Today's significant volatility is a result of the world gradually coming to an awareness that global growth will never be the same again. Will a 2008-like crash follow? - many ask.
It won't. But MarketWatch columnist Mark Spano argues we all have to accept
that we are going to have at least a normal bear market. In fact, it has already started. To prove this argument, he shows two charts.
In the S&P 500 chart below, there are the
long-term patterns going back to 1970. The "strategic number" is an
algorithmic measure consisting of multiple factors which measure risk. Risk is very high when it is near 100, and very low when it is close to 0.
In between, risk is about normal, and trend following can be employed. The "strategic risk range" indicates the rough range that the market is likely to be in during the intermediate term.
Without renewed buying pressure to push the trend up - unlikely given the risk numbers and new
downward trend - that the market has quite a large potential drop that
it can sustain in coming months or quarters.
The bottom of the range is
around 1200 on the S&P 500 - over a 30% fall from here. Given all
of the recent central banks' and governments' moves, the S&P 500 will hardly drop any deeper than about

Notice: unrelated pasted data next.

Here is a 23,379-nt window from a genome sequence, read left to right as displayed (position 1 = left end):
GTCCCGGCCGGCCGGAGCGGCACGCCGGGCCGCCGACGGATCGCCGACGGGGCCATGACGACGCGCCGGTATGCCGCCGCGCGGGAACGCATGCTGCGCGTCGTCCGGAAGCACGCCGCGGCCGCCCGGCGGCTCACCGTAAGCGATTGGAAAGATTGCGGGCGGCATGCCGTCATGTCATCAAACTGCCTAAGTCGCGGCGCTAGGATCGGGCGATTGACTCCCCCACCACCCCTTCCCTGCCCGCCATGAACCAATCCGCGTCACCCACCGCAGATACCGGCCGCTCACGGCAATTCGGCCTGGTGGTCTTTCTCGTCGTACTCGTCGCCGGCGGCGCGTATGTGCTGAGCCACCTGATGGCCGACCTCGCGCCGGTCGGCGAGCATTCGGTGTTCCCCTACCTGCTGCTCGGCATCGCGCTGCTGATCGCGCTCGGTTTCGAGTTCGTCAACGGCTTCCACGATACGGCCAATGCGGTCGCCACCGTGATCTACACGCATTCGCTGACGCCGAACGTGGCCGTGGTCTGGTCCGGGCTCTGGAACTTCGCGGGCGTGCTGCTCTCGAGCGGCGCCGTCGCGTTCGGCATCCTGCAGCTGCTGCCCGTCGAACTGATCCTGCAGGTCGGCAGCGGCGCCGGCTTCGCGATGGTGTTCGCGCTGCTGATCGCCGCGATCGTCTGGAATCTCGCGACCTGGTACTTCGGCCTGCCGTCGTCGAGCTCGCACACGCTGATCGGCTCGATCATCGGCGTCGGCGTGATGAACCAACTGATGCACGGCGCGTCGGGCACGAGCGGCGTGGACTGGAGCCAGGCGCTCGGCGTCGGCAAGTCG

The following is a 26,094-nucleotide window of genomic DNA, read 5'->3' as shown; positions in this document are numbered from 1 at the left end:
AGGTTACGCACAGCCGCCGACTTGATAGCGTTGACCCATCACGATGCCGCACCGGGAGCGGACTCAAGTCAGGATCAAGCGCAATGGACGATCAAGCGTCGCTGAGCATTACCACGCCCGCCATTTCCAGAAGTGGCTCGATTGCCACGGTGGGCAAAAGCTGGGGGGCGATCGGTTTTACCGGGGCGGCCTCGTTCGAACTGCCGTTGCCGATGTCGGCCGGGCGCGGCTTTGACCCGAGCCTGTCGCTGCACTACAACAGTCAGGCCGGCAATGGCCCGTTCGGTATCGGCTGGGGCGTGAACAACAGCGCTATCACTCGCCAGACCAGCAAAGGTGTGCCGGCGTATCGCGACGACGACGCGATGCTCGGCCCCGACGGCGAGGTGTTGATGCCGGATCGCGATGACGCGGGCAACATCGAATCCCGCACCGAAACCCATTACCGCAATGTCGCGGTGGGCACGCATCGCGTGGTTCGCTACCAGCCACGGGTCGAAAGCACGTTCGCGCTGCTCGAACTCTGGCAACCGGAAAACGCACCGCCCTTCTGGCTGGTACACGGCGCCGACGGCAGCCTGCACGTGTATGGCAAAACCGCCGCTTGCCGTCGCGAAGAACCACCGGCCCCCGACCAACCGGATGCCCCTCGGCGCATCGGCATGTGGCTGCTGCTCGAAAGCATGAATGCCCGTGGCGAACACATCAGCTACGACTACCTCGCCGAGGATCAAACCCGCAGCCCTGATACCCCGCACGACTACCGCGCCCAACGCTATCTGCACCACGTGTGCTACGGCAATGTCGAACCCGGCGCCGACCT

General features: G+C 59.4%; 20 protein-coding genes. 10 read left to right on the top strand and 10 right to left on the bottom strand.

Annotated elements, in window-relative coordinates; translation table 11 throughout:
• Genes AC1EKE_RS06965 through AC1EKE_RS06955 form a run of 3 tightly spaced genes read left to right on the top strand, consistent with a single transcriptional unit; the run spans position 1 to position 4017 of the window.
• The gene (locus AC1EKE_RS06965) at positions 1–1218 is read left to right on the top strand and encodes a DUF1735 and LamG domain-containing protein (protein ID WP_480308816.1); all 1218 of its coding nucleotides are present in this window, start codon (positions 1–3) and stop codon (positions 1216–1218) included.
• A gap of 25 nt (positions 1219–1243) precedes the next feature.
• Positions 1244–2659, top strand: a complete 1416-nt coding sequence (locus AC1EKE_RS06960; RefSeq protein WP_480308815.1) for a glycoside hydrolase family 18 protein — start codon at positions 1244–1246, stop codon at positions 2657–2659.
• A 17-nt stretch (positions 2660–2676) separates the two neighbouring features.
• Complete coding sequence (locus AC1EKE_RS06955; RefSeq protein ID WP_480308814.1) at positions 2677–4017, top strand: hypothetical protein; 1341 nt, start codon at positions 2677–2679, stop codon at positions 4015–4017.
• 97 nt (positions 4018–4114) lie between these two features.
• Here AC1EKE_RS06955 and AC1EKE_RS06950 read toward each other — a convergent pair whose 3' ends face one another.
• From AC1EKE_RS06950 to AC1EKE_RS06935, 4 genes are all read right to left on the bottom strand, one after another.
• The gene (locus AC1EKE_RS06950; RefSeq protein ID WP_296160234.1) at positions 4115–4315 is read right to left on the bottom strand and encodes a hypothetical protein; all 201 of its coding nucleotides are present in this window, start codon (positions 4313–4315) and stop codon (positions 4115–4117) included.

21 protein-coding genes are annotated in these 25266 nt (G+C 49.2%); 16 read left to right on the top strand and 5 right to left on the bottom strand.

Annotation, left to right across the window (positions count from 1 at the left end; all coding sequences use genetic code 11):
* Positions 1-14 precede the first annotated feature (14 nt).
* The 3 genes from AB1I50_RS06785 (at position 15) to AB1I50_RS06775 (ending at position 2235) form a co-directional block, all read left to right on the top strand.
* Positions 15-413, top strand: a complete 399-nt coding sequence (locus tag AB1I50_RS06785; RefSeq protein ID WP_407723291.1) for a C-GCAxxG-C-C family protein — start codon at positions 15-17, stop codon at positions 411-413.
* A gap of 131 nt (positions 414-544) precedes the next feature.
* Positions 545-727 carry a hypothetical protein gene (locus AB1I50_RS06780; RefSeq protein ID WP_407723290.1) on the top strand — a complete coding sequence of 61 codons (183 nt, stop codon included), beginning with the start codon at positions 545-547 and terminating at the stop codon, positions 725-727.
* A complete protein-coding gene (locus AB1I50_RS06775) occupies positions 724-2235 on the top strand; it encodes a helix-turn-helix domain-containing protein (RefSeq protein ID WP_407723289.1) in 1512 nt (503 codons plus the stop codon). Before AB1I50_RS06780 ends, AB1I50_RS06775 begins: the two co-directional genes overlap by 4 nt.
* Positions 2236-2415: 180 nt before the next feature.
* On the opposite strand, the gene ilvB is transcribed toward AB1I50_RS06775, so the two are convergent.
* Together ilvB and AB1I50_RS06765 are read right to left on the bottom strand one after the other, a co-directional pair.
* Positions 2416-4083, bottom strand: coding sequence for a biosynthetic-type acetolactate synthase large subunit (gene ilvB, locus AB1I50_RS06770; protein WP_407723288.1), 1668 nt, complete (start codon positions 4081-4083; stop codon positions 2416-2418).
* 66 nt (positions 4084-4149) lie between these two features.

1200 and might not quite make it all the way there at all, as there is a
lot of money on the sidelines. However, investors need to learn that this risk exists.
In the Nasdaq chart below, as seen through the Powershares QQQ Trust, you can see that the market is much earlier in the process of a correction, but has begun nonetheless. Here, the data is available only since 1997, so it is possible that the Nasdaq does retest its highs before continuing down. In looking at the risk range, it is vivid that the Nasdaq could be in line for another 40% to 50% correction. It is not for sure, though it is quite possible, Spano says. He does expect a significant correction and if he had to pick a number, he says, he would say about 30% off of its top.
What both charts show is that stock prices have come back into the risk range from the top. That is a signal of a change of trend, if not reversed in short order.
According to Spano, earlier this year we were in the late stage of a cyclical bull market. The markets are finally agreeing and turning the late-cycle bull into an early cycle bear.
And he is confident that nothing like the 2008 crash will follow as there is a difference between bears and collapses. Bears are healthy corrections that refresh the markets and economy with creative destruction. There is no reason to believe that a collapse is unavoidable even if economic woes are vivid.
Going for defense does make sense, regardless of how deep the bear market is. While I know that most people believe in broad diversification, Spano says that it clearly does not work, has never worked and will never work. How good did it feel to be broadly diversified in 2008?Avoid the worst spots of the economy and go for mild diversification, that is what the analyst advises to do.